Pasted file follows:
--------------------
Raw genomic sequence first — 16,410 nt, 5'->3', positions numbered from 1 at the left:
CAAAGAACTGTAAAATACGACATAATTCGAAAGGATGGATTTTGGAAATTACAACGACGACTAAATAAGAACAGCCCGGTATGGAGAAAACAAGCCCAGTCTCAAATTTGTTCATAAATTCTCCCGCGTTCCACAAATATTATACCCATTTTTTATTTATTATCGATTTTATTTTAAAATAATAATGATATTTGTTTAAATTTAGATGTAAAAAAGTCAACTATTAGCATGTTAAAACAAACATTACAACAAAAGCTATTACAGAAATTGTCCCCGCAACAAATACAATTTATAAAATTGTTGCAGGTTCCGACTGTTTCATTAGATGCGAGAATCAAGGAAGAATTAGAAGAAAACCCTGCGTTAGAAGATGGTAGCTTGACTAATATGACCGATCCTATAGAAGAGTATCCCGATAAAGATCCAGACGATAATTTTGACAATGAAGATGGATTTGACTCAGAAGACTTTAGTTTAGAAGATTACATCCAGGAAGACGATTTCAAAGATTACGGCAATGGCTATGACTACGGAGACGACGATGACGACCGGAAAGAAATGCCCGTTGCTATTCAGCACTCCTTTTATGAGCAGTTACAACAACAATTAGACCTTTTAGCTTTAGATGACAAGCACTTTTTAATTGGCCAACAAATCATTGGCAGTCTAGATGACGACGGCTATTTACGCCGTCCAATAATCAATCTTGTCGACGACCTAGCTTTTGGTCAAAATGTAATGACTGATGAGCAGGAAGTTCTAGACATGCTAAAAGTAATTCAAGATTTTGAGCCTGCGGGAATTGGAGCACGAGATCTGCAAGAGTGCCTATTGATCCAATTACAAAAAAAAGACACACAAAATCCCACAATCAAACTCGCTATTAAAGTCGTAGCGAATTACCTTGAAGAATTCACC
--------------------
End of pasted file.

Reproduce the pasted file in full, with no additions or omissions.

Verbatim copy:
Raw genomic sequence first — 16,410 nt, 5'->3', positions numbered from 1 at the left:
CAAAGAACTGTAAAATACGACATAATTCGAAAGGATGGATTTTGGAAATTACAACGACGACTAAATAAGAACAGCCCGGTATGGAGAAAACAAGCCCAGTCTCAAATTTGTTCATAAATTCTCCCGCGTTCCACAAATATTATACCCATTTTTTATTTATTATCGATTTTATTTTAAAATAATAATGATATTTGTTTAAATTTAGATGTAAAAAAGTCAACTATTAGCATGTTAAAACAAACATTACAACAAAAGCTATTACAGAAATTGTCCCCGCAACAAATACAATTTATAAAATTGTTGCAGGTTCCGACTGTTTCATTAGATGCGAGAATCAAGGAAGAATTAGAAGAAAACCCTGCGTTAGAAGATGGTAGCTTGACTAATATGACCGATCCTATAGAAGAGTATCCCGATAAAGATCCAGACGATAATTTTGACAATGAAGATGGATTTGACTCAGAAGACTTTAGTTTAGAAGATTACATCCAGGAAGACGATTTCAAAGATTACGGCAATGGCTATGACTACGGAGACGACGATGACGACCGGAAAGAAATGCCCGTTGCTATTCAGCACTCCTTTTATGAGCAGTTACAACAACAATTAGACCTTTTAGCTTTAGATGACAAGCACTTTTTAATTGGCCAACAAATCATTGGCAGTCTAGATGACGACGGCTATTTACGCCGTCCAATAATCAATCTTGTCGACGACCTAGCTTTTGGTCAAAATGTAATGACTGATGAGCAGGAAGTTCTAGACATGCTAAAAGTAATTCAAGATTTTGAGCCTGCGGGAATTGGAGCACGAGATCTGCAAGAGTGCCTATTGATCCAATTACAAAAAAAAGACACACAAAATCCCACAATCAAACTCGCTATTAAAGTCGTAGCGAATTACCTTGAAGAATTCACC